by Dr. Trupti Shirole on  October 13, 2015 at 5:24 PM Cancer News
 Indian-Origin Scientist Suggests That Bowel Cancer Has Four Distinct Types
Scientists have now revealed that bowel cancer consists of four distinct diseases, each with its own set of biological characteristics. This findings could allow doctors to treat each type of bowel cancer differently - and drive the design of distinct sets of targeted drugs for each type.

Study co-leader Anguraj Sadanandam, team leader in precision cancer medicine at The Institute of Cancer Research, London, said, "Our study has identified four distinct types of bowel cancer, each with a definite set of genetic and biological characteristics, and some of which are more aggressive and more likely to be fatal than others. This could allow doctors to pick out those patients with more aggressive disease and treat them accordingly."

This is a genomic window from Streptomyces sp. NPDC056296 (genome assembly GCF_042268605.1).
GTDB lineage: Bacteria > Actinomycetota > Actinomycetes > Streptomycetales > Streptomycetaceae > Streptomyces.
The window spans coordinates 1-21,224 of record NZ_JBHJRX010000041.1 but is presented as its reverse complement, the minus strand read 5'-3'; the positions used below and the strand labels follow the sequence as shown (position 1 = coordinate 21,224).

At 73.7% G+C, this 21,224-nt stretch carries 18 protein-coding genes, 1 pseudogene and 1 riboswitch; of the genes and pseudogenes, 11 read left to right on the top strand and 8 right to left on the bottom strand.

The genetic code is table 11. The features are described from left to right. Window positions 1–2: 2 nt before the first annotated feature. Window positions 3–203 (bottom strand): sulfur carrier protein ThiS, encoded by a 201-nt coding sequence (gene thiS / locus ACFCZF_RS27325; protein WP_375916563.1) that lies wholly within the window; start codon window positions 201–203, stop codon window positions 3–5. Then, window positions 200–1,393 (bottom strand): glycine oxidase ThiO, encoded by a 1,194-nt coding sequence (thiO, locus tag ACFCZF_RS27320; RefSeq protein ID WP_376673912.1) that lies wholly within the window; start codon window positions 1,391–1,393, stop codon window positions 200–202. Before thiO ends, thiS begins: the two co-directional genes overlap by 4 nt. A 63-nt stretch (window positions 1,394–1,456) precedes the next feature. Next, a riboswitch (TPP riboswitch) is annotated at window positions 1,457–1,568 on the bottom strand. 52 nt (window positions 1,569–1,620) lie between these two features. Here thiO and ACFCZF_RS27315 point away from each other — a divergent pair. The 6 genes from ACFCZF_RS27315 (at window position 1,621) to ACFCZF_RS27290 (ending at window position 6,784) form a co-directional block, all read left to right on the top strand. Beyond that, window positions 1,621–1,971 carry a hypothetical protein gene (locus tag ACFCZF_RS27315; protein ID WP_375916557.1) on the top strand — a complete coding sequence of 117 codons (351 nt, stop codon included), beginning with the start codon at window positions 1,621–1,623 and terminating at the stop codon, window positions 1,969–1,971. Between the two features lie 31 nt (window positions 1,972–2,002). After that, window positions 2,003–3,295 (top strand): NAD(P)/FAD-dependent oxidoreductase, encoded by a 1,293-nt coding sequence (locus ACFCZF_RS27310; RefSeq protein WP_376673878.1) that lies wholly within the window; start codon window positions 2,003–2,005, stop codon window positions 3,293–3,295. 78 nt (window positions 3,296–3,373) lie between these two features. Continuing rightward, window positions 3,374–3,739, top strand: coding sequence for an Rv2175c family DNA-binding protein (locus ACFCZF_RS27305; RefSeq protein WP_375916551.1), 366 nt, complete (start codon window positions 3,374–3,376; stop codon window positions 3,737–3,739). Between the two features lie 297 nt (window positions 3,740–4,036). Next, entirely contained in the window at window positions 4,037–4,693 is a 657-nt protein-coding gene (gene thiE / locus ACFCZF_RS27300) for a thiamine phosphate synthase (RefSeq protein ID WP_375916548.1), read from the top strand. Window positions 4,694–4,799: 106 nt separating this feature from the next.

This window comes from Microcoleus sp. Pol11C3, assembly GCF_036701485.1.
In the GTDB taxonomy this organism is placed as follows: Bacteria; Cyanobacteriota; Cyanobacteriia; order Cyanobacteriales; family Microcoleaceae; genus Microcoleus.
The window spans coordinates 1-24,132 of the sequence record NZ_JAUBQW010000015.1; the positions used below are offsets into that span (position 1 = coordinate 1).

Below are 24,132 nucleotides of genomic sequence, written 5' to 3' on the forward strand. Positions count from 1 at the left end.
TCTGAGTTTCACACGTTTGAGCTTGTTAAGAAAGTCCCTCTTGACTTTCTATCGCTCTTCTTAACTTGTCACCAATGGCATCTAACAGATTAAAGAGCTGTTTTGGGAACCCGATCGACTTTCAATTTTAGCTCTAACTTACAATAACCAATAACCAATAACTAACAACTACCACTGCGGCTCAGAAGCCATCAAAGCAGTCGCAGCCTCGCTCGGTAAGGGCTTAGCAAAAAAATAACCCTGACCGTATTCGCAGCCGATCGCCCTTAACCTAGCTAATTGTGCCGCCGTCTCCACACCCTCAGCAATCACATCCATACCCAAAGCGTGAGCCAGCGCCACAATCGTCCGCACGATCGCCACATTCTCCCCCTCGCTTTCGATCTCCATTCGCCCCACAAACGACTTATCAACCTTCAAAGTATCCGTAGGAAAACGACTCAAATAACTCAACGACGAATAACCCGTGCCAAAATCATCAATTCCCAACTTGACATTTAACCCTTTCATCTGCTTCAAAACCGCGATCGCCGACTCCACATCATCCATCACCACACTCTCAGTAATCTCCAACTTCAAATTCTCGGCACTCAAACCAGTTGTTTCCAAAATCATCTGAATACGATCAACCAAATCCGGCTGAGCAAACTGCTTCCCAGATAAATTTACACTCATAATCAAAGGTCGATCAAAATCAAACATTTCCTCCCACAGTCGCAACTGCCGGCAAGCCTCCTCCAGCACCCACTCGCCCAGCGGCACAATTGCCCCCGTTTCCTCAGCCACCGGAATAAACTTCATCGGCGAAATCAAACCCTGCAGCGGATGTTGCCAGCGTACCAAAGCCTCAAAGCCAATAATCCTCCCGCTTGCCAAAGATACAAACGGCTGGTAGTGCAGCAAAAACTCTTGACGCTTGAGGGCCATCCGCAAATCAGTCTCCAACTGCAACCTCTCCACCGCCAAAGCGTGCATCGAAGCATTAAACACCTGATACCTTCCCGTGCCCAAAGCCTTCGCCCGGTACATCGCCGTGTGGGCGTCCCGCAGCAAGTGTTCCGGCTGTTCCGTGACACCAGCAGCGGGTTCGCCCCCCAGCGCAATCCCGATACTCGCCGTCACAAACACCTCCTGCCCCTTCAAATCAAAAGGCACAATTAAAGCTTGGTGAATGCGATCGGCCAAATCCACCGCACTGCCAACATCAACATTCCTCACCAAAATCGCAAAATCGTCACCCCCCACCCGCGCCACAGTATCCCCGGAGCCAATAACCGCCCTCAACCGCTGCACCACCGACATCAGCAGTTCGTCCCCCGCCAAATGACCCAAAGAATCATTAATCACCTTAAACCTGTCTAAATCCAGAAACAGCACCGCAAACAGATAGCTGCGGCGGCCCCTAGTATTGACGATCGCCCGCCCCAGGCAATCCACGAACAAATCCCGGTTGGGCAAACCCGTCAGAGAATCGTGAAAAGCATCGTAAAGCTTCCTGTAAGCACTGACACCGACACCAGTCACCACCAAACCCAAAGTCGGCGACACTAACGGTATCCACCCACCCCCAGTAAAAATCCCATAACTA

The researchers said, "The study combined data from 3,443 patients with bowel cancer from all over the world to form the largest collection of molecular and clinical data on the disease ever assembled - including genetic mutations, gene activity, immune system activation, cell metabolism, cancer cell type and ability to invade neighboring tissues."

The research team aimed to group bowel cancers using mathematical algorithms that combined all these parameters, in order to improve on various existing attempts to classify types of the disease based on smaller datasets. The scientists found that 87% of bowel cancers could be robustly assigned to one of the four groups.

Tumors within the four 'consensus molecular subtypes', or CMSs, each had a pattern of irregularities that could leave them vulnerable to a treatment strategy. The researchers revealed that patients with one particular type of bowel tumor - CMS4 - were often diagnosed late (stage III and IV), had high levels of spread to other sites in the body, and had significantly worse survival rates than the other types. Study participants with another type, CMS2, had much better survival rates even if the cancer had relapsed.

Sadanandam said, "Ultimately, it could lead to development of new molecular diagnostic tests to diagnose patients by their particular type of bowel cancer, and give them the most effective treatments for that type."

The study was published in Nature Medicine.

Source: IANS

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